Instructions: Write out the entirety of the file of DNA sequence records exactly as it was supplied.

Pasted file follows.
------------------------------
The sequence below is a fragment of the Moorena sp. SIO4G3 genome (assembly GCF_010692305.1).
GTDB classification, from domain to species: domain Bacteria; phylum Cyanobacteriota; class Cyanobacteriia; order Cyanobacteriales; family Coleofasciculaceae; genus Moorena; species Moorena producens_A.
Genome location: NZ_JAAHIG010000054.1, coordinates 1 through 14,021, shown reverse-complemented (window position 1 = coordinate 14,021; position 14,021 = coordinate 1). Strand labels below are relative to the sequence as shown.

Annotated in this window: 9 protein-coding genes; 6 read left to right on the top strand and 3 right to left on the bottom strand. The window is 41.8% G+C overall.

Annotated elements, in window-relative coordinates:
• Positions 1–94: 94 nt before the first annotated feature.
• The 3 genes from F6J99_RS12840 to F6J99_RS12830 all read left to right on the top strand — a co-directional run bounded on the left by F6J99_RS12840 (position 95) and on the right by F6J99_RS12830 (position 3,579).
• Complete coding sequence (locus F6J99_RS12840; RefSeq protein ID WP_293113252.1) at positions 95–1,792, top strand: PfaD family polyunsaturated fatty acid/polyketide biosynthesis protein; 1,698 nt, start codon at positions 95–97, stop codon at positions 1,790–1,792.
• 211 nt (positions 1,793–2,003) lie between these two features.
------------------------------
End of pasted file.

The sequence below is a fragment of the Moorena sp. SIO4G3 genome (assembly GCF_010692305.1).
GTDB classification, from domain to species: domain Bacteria; phylum Cyanobacteriota; class Cyanobacteriia; order Cyanobacteriales; family Coleofasciculaceae; genus Moorena; species Moorena producens_A.
Genome location: NZ_JAAHIG010000054.1, coordinates 1 through 14,021, shown reverse-complemented (window position 1 = coordinate 14,021; position 14,021 = coordinate 1). Strand labels below are relative to the sequence as shown.

Annotated in this window: 9 protein-coding genes; 6 read left to right on the top strand and 3 right to left on the bottom strand. The window is 41.8% G+C overall.

Annotated elements, in window-relative coordinates:
• Positions 1–94: 94 nt before the first annotated feature.
• The 3 genes from F6J99_RS12840 to F6J99_RS12830 all read left to right on the top strand — a co-directional run bounded on the left by F6J99_RS12840 (position 95) and on the right by F6J99_RS12830 (position 3,579).
• Complete coding sequence (locus F6J99_RS12840; RefSeq protein ID WP_293113252.1) at positions 95–1,792, top strand: PfaD family polyunsaturated fatty acid/polyketide biosynthesis protein; 1,698 nt, start codon at positions 95–97, stop codon at positions 1,790–1,792.
• 211 nt (positions 1,793–2,003) lie between these two features.